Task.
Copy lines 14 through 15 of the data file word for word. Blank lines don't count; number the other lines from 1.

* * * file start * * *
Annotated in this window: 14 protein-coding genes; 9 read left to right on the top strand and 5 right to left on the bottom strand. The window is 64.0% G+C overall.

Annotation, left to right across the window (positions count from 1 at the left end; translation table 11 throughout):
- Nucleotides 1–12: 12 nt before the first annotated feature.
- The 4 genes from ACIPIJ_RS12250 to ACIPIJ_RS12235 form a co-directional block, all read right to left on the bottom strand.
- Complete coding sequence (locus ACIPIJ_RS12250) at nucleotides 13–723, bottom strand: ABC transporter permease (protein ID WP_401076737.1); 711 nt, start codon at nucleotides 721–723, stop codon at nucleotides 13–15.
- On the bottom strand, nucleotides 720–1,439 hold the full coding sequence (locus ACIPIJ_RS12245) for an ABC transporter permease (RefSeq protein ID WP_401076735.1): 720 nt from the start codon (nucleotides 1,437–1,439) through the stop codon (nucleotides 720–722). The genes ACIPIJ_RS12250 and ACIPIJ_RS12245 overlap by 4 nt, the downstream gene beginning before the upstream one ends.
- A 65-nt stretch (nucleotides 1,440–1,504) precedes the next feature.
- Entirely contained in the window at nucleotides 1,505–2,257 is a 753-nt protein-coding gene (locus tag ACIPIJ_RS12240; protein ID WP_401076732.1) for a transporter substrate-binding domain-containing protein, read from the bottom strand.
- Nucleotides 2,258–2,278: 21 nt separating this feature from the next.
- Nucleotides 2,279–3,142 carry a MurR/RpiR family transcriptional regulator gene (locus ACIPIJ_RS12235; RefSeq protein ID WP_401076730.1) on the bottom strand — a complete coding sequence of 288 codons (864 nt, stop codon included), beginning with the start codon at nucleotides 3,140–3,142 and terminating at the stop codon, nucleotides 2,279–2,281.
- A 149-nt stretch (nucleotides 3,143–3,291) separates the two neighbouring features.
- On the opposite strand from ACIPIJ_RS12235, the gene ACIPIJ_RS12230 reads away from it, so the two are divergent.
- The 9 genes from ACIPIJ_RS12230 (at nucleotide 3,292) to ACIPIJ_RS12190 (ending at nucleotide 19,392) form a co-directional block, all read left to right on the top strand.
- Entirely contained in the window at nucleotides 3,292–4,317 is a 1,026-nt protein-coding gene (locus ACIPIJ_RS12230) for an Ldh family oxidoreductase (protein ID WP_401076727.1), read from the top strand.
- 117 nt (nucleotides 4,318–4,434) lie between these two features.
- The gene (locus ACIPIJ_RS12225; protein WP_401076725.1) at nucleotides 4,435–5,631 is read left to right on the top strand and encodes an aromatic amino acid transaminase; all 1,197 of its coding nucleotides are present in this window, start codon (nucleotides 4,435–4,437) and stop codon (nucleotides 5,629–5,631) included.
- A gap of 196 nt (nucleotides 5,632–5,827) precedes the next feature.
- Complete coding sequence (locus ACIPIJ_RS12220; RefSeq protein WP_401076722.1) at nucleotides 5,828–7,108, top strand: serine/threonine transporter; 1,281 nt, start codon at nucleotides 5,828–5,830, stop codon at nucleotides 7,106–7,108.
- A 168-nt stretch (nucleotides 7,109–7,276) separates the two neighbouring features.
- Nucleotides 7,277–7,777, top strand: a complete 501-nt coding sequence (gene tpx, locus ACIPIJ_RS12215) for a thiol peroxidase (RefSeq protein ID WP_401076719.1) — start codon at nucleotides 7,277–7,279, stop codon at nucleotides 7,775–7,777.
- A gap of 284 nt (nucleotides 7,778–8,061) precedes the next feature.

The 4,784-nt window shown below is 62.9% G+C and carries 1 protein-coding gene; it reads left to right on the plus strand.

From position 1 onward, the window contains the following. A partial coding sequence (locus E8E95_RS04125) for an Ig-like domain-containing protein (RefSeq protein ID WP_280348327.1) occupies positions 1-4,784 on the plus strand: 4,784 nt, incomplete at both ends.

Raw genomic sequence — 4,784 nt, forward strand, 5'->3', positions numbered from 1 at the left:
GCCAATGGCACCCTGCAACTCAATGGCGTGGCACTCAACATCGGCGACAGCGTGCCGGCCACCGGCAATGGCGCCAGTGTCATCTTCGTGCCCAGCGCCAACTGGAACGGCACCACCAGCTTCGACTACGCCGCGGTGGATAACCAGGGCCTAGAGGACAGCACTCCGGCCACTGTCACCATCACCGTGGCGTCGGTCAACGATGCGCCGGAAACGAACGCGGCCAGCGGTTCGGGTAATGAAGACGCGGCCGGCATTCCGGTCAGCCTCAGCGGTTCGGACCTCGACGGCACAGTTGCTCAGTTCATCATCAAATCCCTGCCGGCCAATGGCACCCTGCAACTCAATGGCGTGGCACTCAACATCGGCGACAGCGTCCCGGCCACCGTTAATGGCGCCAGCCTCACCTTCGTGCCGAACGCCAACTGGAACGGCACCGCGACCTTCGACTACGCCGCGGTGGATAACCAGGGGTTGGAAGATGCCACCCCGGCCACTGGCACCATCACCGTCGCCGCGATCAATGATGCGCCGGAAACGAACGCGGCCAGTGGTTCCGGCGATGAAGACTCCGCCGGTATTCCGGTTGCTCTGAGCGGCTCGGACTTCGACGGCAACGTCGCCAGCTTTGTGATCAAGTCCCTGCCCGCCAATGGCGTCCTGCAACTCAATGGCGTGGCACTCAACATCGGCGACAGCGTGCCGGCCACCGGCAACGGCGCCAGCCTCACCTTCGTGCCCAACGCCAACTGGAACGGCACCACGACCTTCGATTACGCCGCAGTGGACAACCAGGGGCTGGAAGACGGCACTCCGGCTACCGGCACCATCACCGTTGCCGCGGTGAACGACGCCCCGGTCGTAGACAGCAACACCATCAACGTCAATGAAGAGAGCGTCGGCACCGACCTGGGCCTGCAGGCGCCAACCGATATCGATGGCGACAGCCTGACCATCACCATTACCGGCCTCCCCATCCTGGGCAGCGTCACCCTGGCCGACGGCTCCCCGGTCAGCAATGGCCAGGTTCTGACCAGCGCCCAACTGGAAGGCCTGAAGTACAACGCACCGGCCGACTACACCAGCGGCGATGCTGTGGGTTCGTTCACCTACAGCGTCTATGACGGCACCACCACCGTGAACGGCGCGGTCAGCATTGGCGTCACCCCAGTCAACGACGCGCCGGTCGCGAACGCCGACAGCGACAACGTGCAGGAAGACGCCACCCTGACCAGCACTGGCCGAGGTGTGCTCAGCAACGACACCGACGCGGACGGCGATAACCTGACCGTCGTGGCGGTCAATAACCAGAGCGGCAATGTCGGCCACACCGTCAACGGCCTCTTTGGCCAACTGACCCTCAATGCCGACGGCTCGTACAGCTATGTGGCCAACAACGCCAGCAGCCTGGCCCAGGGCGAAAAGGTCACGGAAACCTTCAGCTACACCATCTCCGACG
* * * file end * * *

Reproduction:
- Entirely contained in the window at nucleotides 3,292–4,317 is a 1,026-nt protein-coding gene (locus ACIPIJ_RS12230) for an Ldh family oxidoreductase (protein ID WP_401076727.1), read from the top strand.
- 117 nt (nucleotides 4,318–4,434) lie between these two features.